Regular readers will remember our Management Fleet Nissan Juke. We spent a few weeks plodding around in it and it wasn’t bad at all, with quirky styling and a decent amount of grunt.
But it wasn’t this. This is a Juke of unparalleled power and brutality, a project devised by some delightfully lunatic people at Nissan Europe, who thought it would be a fantastic idea to fit the running gear from the supercar-slaying GT-R into the wacky curves of the Juke crossover. The result is the Juke-R. Just two of them have been created, and both visited the Middle East in January. One acted as a pace car for the Dubai 24 Hour race, and it’s this left-hand drive example that I had a chance to drive.
Today is a day I’ve been looking forward to, ever since Nissan Europe released a video of the car being put together in the UK by RML Motorsport. The firm has something of a record of creating mental Nissans, having put both a touring car engine and a V6 from the 370Z into the frame of a humble little Micra hatchback.
This is something altogether more bonkers though. Under the frog-like face and cartoonish proportions of the Juke lurks the 3.8-litre twin-turbo V6 of the GT-R, sending close to 500bhp to all four wheels. The work – completed by a 10-man team in just 22 weeks – is topped off by a suitably ludicrous bodykit that actually suits the Juke’s outrageous standard looks.
My experience will be a fairly limited one – five laps of the Dubai Autodrome’s Club Circuit in a standard 2012 GT-R, followed by five more in the Juke-R. The GT-R experience is interesting, not just because it’s my first time in the latest, more powerful version, but also because I’m intrigued to see how shortening the wheelbase and raising the centre of gravity will affect the GT-R platform’s quite remarkable handling.
As expected, the standard car is something special – scintillatingly fast with a pin-sharp throttle and an unnerving ability to grip onto the tarmac. The balance is nigh-on perfect, with a slight hint of understeer ensuring that the GT-R is very easy to drive at speed, rocking into, through and out of corners with incredible accuracy and speed.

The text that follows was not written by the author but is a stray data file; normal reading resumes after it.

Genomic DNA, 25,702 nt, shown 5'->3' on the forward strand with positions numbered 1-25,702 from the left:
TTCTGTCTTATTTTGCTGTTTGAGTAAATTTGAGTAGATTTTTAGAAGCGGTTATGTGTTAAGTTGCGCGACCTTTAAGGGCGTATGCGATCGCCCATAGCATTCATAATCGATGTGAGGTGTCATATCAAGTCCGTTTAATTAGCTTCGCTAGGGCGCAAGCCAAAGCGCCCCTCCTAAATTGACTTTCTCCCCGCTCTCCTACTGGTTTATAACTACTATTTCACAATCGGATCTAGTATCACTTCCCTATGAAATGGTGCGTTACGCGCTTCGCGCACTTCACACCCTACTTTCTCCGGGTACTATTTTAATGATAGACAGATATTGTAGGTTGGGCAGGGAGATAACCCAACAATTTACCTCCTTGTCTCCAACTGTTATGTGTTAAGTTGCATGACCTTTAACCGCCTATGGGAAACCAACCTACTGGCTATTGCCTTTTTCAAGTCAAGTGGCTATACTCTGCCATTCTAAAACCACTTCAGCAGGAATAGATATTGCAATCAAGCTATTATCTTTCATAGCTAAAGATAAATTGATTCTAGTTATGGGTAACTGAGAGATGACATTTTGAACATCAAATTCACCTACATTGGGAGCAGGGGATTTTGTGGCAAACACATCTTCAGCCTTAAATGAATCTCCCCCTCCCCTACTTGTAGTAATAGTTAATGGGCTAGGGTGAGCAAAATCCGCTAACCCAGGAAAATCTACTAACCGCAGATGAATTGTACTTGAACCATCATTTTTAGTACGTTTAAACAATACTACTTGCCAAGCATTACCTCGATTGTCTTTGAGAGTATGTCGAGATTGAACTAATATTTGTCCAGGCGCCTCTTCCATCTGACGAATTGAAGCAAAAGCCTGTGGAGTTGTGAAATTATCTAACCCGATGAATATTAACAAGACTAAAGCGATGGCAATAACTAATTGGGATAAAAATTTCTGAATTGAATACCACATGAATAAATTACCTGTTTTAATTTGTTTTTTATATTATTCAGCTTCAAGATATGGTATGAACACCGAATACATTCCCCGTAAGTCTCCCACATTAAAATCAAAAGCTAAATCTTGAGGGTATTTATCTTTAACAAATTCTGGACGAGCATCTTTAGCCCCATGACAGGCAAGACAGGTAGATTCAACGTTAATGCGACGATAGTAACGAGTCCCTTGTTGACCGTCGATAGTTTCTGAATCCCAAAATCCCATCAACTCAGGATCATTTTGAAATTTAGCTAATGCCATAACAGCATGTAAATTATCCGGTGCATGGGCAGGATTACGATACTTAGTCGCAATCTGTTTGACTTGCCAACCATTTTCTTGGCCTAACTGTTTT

So that’s all well and good then, but how will that set up work in a compact crossover? First things first, I have to get in. Although the door opens as normal, the positioning of a bucket seat means that a roll-cage and sliding rail blocks the lower part of the aperture, meaning getting in is more racecar-like than hopping a standard Juke. I’m strapped into the four-point harness and try and find a comfortable seating position. It’s tricky. The seat has a fixed back and the pedals are high and close, so in order to get a good grip on the wheel, my knees feel like they’re approaching my ears. But no matter. My time in the car is short, so I’ll deal with it. Left foot braking is out of the question though.
As my co-driver (and the man in charge of the whole project at RML) Michael Mallock welcomes me and gives a short briefing, I take in my surroundings. I expected a fully-stripped out race experience, but in front of me is a blend of features already familiar to me. The steering wheel, touch screen full of digital dials and gearstick are lifted straight from the GT-R, but the instrument binnacle, dashboard and motorcycle-inspired transmission tunnel look exactly the same as in the Juke. The car’s already running when I get in, so I simply engage D, flick the lever to manual and head off down the Autodrome’s pit lane.
I have absolutely no idea how this thing is going to handle, so I take it easy for the first few corners. Arriving at the downhill double-apex right hander that forms turn one, I cautiously turn in and hear a chirp from the front tyres. Inwardly, I groan; after all this build up, it’s going to be a big wobbly, understeering mess of a bodge job. But the chirp fails to develop into a squeal, and the suggestion of understeer melts away. There’s slightly more roll than in the GT-R thanks to the higher centre of gravity, but then the dampers and complex torque vectoring system do their thing, and this big high pseudo SUV turns in exquisitely. The wheelbase of the car is much shorter than the GT-R, but fears of the back end snapping around are soon dismissed; the Juke-R is playing in the same league of confidence and assured handling as the car that donated its innards for its creation.